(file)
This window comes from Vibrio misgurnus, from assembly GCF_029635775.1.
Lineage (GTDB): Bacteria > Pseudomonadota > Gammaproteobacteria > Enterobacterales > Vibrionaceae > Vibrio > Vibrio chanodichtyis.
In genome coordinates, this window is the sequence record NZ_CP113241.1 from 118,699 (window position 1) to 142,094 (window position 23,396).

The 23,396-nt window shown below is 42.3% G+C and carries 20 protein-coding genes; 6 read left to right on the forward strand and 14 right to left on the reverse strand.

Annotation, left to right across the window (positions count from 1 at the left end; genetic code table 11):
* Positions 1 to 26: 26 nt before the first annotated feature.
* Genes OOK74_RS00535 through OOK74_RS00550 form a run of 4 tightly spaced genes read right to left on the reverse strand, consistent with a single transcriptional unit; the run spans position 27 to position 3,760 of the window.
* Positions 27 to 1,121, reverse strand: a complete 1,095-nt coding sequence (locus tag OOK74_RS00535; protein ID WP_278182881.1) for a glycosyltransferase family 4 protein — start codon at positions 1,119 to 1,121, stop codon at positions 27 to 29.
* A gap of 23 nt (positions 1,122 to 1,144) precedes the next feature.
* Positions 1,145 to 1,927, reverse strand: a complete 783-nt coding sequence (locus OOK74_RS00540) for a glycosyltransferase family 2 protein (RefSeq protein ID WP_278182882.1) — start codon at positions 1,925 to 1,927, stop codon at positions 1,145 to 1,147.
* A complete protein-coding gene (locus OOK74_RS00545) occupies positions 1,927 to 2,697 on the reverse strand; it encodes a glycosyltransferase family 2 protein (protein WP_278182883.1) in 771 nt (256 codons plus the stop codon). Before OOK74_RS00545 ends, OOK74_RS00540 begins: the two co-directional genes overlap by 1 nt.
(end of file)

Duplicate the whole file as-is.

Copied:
This window comes from Vibrio misgurnus, from assembly GCF_029635775.1.
Lineage (GTDB): Bacteria > Pseudomonadota > Gammaproteobacteria > Enterobacterales > Vibrionaceae > Vibrio > Vibrio chanodichtyis.
In genome coordinates, this window is the sequence record NZ_CP113241.1 from 118,699 (window position 1) to 142,094 (window position 23,396).

The 23,396-nt window shown below is 42.3% G+C and carries 20 protein-coding genes; 6 read left to right on the forward strand and 14 right to left on the reverse strand.

Annotation, left to right across the window (positions count from 1 at the left end; genetic code table 11):
* Positions 1 to 26: 26 nt before the first annotated feature.
* Genes OOK74_RS00535 through OOK74_RS00550 form a run of 4 tightly spaced genes read right to left on the reverse strand, consistent with a single transcriptional unit; the run spans position 27 to position 3,760 of the window.
* Positions 27 to 1,121, reverse strand: a complete 1,095-nt coding sequence (locus tag OOK74_RS00535; protein ID WP_278182881.1) for a glycosyltransferase family 4 protein — start codon at positions 1,119 to 1,121, stop codon at positions 27 to 29.
* A gap of 23 nt (positions 1,122 to 1,144) precedes the next feature.
* Positions 1,145 to 1,927, reverse strand: a complete 783-nt coding sequence (locus OOK74_RS00540) for a glycosyltransferase family 2 protein (RefSeq protein ID WP_278182882.1) — start codon at positions 1,925 to 1,927, stop codon at positions 1,145 to 1,147.
* A complete protein-coding gene (locus OOK74_RS00545) occupies positions 1,927 to 2,697 on the reverse strand; it encodes a glycosyltransferase family 2 protein (protein WP_278182883.1) in 771 nt (256 codons plus the stop codon). Before OOK74_RS00545 ends, OOK74_RS00540 begins: the two co-directional genes overlap by 1 nt.